Prison Radio
Mumia Abu-Jamal

When Black History Month rolls around, many are tempted to tell great stories of great heroes and heroines, Black warriors fighting for freedom against vile racists.

This isn’t that kind of story.

Years ago, when I was a reporter for Public Radio, I received a call from a man I knew from the Black Liberation Movement. He wanted to meet with me, but wouldn’t discuss it on the phone.

When I arrived at his apartment that night, his woman greeted me at the door and he ushered me into the bedroom. He took off his shirt, and turned on a weak light. When I saw his skin, I stepped back in shock, for there; from the nape of his neck to his thighs was riot of discoloration like I’d never seen before or since.

His body looked like that of a leopard; spotted, flayed, pocked with splashes of dark and light skin, kind of like a broken checker board of his torso.

In his dark eyes fought fury and shame, for years before, as a young man, he spent time in Holmesburg Prison, where, to make a few bucks, he volunteered for a University of Pennsylvania medical study. He signed up for what was called ‘the patch test’, where tape and bandages were applied to his body with chemicals in them.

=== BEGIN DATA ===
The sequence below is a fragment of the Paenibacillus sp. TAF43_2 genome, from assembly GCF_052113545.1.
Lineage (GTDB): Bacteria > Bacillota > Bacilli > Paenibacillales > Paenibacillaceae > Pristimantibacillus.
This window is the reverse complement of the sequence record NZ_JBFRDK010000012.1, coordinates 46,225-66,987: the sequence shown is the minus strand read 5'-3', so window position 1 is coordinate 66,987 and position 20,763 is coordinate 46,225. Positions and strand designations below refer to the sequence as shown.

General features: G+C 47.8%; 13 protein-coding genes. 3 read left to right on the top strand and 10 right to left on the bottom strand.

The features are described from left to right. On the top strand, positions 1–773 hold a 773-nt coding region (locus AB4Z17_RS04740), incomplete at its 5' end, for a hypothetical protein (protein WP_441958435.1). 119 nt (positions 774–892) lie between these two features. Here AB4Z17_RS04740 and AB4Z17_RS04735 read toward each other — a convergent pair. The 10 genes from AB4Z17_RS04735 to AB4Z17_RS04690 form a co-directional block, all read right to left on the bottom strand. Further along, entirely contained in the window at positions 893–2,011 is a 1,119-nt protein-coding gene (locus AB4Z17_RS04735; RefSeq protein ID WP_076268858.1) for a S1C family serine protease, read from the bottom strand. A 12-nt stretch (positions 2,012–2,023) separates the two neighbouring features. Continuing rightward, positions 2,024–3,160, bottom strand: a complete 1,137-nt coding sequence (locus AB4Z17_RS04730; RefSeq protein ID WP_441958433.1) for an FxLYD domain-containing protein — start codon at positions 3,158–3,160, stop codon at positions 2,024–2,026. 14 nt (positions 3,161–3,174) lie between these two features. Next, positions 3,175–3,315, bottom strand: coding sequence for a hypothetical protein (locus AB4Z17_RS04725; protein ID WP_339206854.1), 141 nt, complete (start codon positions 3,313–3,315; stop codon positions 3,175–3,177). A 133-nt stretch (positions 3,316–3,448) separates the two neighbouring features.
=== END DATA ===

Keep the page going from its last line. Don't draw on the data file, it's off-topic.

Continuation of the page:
The tapes would rip the flesh raw, and the wet bandages would be applied to this now open skin.

Men like him would get $10, $15, $20 or $25 added to their books for candy bars, cigarettes and commissary.

Hundreds, perhaps thousands of men, mostly Black men, participated in these tests and thought little of it –until years later.

The pittance of money would be long gone, but the scars and patches of those days lasted for years.

His name was Leodus Jones – and I’ll never forget his words –“I can’t even get with my woman, man,–I can’t let her see this stuff.”

Thousands of men, from the 1950s to the 1970s, — a true captive audience – participated in these experiments some went mad, others suffered for years.

The project head, meanwhile, made millions of dollars, as did the University, from discoveries gleaned from these experiments.

For example, have you ever heard of Retinol-A? It’s a cosmetic used to erase wrinkles.

It made Dr. Albert M. Kligman wealthy, as well as his partners.

The poor fellows who contributed their skin, their health, their well-being, got pennies – and pain.

Captives & Capitalism – and Exploitation – perfect together, eh?

So when I think of Black History Month, I think of those many men – grandfathers, perhaps, scarred for life, tortured in some cases, so that others could profit from their suffering.